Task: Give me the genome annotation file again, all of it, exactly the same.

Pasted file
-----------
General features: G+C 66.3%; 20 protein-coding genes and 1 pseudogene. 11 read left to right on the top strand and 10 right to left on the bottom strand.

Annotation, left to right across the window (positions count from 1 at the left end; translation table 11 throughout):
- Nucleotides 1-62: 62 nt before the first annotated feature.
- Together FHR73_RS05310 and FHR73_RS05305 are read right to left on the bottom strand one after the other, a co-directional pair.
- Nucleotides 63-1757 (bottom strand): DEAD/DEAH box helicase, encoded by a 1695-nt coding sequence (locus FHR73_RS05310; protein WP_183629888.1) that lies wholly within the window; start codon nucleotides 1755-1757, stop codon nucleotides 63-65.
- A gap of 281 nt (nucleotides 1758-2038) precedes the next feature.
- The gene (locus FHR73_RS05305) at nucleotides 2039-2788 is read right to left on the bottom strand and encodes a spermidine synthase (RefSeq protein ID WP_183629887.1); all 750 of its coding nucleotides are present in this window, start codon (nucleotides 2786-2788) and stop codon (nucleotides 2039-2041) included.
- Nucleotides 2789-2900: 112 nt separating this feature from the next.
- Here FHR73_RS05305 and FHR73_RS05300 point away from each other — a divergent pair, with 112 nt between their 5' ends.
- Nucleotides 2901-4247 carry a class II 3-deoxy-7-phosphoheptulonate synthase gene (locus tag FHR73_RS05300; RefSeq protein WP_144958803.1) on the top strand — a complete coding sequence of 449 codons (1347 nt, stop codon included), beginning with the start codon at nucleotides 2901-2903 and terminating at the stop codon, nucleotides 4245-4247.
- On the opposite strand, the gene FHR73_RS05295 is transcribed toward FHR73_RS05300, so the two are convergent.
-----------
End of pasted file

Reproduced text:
General features: G+C 66.3%; 20 protein-coding genes and 1 pseudogene. 11 read left to right on the top strand and 10 right to left on the bottom strand.

Annotation, left to right across the window (positions count from 1 at the left end; translation table 11 throughout):
- Nucleotides 1-62: 62 nt before the first annotated feature.
- Together FHR73_RS05310 and FHR73_RS05305 are read right to left on the bottom strand one after the other, a co-directional pair.
- Nucleotides 63-1757 (bottom strand): DEAD/DEAH box helicase, encoded by a 1695-nt coding sequence (locus FHR73_RS05310; protein WP_183629888.1) that lies wholly within the window; start codon nucleotides 1755-1757, stop codon nucleotides 63-65.
- A gap of 281 nt (nucleotides 1758-2038) precedes the next feature.
- The gene (locus FHR73_RS05305) at nucleotides 2039-2788 is read right to left on the bottom strand and encodes a spermidine synthase (RefSeq protein ID WP_183629887.1); all 750 of its coding nucleotides are present in this window, start codon (nucleotides 2786-2788) and stop codon (nucleotides 2039-2041) included.
- Nucleotides 2789-2900: 112 nt separating this feature from the next.
- Here FHR73_RS05305 and FHR73_RS05300 point away from each other — a divergent pair, with 112 nt between their 5' ends.
- Nucleotides 2901-4247 carry a class II 3-deoxy-7-phosphoheptulonate synthase gene (locus tag FHR73_RS05300; RefSeq protein WP_144958803.1) on the top strand — a complete coding sequence of 449 codons (1347 nt, stop codon included), beginning with the start codon at nucleotides 2901-2903 and terminating at the stop codon, nucleotides 4245-4247.
- On the opposite strand, the gene FHR73_RS05295 is transcribed toward FHR73_RS05300, so the two are convergent.